Missouri prayer amendment passes by wide margin
    August 9 2012 by Kellie Kotraba, Religion News Service

    COLUMBIA, Mo. – Voters in Missouri overwhelmingly approved a “right to pray” amendment to the state’s constitution Aug. 7, despite concerns about the measure’s necessity and legality. 
    Amendment 2, which supporters said would protect the freedom of religious expression in public schools and other public spaces, received nearly 80 percent of the vote.  
    The language on Tuesday’s ballot stressed the rights of citizens to express their religious beliefs and the rights of children to pray and acknowledge God in schools. It also stated that students could be exempted from classroom activities that violate their religious beliefs.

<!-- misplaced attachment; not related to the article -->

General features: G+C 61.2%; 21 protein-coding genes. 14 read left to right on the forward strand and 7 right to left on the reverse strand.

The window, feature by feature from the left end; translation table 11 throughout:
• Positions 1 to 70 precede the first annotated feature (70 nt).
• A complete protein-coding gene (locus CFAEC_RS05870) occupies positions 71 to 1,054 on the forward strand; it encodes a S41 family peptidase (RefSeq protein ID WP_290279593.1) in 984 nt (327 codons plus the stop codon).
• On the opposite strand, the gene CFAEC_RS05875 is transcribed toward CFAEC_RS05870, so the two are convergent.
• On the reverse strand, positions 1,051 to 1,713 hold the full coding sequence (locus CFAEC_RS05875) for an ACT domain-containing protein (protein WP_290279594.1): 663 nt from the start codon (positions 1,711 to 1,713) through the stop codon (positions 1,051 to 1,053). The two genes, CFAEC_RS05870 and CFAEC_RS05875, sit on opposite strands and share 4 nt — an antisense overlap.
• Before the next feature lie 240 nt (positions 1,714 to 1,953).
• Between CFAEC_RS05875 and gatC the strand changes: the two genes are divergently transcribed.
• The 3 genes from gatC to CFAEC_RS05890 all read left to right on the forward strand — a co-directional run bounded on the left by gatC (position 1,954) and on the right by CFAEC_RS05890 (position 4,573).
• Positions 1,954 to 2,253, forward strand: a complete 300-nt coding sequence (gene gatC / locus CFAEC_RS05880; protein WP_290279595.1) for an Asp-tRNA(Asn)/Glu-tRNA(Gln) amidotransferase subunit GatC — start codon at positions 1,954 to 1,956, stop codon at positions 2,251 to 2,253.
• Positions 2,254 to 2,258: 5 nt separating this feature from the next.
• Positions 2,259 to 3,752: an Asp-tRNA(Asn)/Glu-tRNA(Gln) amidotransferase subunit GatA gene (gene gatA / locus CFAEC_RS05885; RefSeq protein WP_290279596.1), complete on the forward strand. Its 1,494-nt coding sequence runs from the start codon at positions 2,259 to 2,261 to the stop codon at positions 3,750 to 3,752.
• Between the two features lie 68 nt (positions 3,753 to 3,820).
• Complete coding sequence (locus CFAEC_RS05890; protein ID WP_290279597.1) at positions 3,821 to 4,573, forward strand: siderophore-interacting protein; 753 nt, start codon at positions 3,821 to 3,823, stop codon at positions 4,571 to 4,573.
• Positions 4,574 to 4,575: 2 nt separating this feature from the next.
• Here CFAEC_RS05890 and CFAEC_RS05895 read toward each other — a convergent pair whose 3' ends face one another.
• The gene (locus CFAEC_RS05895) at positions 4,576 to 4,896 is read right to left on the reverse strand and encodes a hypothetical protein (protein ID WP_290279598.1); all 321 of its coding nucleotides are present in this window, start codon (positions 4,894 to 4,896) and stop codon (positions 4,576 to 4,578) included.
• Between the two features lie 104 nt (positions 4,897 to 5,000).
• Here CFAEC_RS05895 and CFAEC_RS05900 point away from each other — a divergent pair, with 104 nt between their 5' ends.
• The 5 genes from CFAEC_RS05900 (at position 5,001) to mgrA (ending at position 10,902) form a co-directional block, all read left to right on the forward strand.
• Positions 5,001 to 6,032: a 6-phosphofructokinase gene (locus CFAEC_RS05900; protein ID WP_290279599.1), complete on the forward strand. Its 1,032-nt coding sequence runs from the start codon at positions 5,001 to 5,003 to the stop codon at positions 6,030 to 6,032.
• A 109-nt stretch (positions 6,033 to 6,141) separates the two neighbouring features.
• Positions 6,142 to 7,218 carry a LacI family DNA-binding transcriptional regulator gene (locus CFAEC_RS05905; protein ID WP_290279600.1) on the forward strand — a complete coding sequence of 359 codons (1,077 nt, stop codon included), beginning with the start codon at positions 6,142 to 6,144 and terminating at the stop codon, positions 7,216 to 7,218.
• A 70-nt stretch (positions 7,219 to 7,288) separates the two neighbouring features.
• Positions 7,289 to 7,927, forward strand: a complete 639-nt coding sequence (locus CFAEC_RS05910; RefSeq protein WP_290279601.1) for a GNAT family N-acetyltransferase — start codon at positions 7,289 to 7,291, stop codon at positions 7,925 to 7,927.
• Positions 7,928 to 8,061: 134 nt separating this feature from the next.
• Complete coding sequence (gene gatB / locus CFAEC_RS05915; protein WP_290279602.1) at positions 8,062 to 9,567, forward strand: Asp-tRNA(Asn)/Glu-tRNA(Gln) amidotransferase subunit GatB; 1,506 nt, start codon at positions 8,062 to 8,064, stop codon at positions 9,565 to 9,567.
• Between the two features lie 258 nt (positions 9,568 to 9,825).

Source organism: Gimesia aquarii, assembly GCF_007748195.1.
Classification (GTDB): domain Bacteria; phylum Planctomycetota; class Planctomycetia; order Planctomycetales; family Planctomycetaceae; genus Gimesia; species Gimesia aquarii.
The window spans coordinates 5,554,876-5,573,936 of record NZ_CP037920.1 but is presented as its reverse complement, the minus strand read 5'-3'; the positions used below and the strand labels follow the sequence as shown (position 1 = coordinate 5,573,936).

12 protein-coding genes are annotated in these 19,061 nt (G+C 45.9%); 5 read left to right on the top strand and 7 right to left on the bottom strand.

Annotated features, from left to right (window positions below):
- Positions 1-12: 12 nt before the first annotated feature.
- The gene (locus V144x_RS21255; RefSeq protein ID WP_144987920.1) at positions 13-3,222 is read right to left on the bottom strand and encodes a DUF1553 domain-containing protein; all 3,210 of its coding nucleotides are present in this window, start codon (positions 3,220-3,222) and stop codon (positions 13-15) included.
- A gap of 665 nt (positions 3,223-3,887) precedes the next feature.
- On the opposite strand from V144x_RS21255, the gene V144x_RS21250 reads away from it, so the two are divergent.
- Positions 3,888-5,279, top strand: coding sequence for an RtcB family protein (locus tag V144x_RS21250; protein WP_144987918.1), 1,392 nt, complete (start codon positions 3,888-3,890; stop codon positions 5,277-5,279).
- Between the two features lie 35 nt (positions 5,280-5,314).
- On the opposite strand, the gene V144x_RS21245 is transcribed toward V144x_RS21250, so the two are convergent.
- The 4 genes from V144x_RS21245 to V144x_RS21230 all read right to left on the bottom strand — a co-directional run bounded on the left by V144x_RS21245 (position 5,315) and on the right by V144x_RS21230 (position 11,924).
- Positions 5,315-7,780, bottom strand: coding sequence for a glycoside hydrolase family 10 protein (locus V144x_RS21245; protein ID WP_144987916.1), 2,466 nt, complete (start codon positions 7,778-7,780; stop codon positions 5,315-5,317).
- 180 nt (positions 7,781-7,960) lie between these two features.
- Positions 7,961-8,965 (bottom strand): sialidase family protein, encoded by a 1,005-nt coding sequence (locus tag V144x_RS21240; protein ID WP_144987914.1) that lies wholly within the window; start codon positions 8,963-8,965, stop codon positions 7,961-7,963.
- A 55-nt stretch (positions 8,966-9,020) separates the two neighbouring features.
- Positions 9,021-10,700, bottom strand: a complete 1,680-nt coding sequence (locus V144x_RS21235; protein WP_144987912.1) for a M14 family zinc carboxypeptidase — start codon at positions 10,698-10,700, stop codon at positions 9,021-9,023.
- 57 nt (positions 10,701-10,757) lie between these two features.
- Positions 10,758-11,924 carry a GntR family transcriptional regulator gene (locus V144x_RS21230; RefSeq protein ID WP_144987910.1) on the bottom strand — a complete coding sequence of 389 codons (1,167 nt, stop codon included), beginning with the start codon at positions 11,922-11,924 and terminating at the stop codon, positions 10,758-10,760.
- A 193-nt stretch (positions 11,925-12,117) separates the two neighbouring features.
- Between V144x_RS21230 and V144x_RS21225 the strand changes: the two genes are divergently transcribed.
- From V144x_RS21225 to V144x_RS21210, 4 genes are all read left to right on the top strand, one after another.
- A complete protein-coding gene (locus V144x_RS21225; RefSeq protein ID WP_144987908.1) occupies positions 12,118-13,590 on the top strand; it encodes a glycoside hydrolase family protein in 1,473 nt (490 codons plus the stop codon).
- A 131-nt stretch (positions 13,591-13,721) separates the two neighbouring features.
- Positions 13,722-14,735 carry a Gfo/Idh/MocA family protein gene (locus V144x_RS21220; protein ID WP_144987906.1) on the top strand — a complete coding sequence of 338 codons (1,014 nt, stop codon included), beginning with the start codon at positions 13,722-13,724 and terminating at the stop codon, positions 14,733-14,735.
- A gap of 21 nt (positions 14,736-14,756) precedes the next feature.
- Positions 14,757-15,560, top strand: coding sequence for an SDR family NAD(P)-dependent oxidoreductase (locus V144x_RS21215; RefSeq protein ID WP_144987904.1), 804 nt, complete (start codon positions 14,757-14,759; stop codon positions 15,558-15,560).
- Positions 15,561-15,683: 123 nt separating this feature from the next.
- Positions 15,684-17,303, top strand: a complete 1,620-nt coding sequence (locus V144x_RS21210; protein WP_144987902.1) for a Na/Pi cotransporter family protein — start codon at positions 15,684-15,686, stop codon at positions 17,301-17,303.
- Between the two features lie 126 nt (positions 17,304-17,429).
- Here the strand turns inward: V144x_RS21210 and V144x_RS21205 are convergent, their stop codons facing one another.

State Rep. Mike McGhee, a Republican who sponsored the amendment, said it would remind people about their religious freedoms, such as reading religious books at school. “It’s OK to bring your Bible to study hall,” he said.
    It is not clear how students’ exemption from classroom activities will be regulated. McGhee has said it could vary by age group, but individual school districts will likely create their own policies on the matter.
    The amendment was backed by Missouri’s four Catholic bishops and the Missouri Baptist Convention. The Episcopal Diocese of Missouri and several non-Christian groups opposed it. Legal experts almost unanimously predict that the amendment will wind up in court.   
    Critics also argued the amendment is redundant – the U.S. Constitution already protects religious freedom. And some warned that it would spark countless lawsuits and bring unintended consequences.
    The amendment garnered enough support to pass by a 7-1 margin.
    Missouri Democratic Senator Claire McCaskill voted “yes” on the amendment.
    8/9/2012 3:29:10 PM by Kellie Kotraba, Religion News Service | with 0 comments
    Filed under: Amendment, Freedom, Prayer

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